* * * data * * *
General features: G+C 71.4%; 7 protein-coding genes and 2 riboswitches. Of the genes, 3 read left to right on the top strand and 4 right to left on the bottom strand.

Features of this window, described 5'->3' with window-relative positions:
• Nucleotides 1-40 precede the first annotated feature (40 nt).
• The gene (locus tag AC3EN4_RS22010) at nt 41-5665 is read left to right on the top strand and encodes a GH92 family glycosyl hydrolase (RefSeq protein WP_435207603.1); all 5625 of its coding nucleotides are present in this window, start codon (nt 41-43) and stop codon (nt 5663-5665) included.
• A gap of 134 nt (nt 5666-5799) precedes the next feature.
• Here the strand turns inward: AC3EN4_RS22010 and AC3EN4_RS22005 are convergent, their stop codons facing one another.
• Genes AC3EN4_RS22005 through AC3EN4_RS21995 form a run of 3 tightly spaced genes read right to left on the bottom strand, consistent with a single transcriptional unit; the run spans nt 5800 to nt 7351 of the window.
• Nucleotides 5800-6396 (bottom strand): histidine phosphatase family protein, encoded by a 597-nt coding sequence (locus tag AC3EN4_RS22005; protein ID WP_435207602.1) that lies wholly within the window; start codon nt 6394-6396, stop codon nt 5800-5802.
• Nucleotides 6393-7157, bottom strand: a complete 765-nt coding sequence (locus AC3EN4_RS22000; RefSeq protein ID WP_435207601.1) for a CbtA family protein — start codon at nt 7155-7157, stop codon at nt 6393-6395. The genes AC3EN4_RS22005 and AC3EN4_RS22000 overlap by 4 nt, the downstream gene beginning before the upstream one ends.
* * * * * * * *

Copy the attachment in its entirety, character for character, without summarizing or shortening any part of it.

General features: G+C 71.4%; 7 protein-coding genes and 2 riboswitches. Of the genes, 3 read left to right on the top strand and 4 right to left on the bottom strand.

Features of this window, described 5'->3' with window-relative positions:
• Nucleotides 1-40 precede the first annotated feature (40 nt).
• The gene (locus tag AC3EN4_RS22010) at nt 41-5665 is read left to right on the top strand and encodes a GH92 family glycosyl hydrolase (RefSeq protein WP_435207603.1); all 5625 of its coding nucleotides are present in this window, start codon (nt 41-43) and stop codon (nt 5663-5665) included.
• A gap of 134 nt (nt 5666-5799) precedes the next feature.
• Here the strand turns inward: AC3EN4_RS22010 and AC3EN4_RS22005 are convergent, their stop codons facing one another.
• Genes AC3EN4_RS22005 through AC3EN4_RS21995 form a run of 3 tightly spaced genes read right to left on the bottom strand, consistent with a single transcriptional unit; the run spans nt 5800 to nt 7351 of the window.
• Nucleotides 5800-6396 (bottom strand): histidine phosphatase family protein, encoded by a 597-nt coding sequence (locus tag AC3EN4_RS22005; protein ID WP_435207602.1) that lies wholly within the window; start codon nt 6394-6396, stop codon nt 5800-5802.
• Nucleotides 6393-7157, bottom strand: a complete 765-nt coding sequence (locus AC3EN4_RS22000; RefSeq protein ID WP_435207601.1) for a CbtA family protein — start codon at nt 7155-7157, stop codon at nt 6393-6395. The genes AC3EN4_RS22005 and AC3EN4_RS22000 overlap by 4 nt, the downstream gene beginning before the upstream one ends.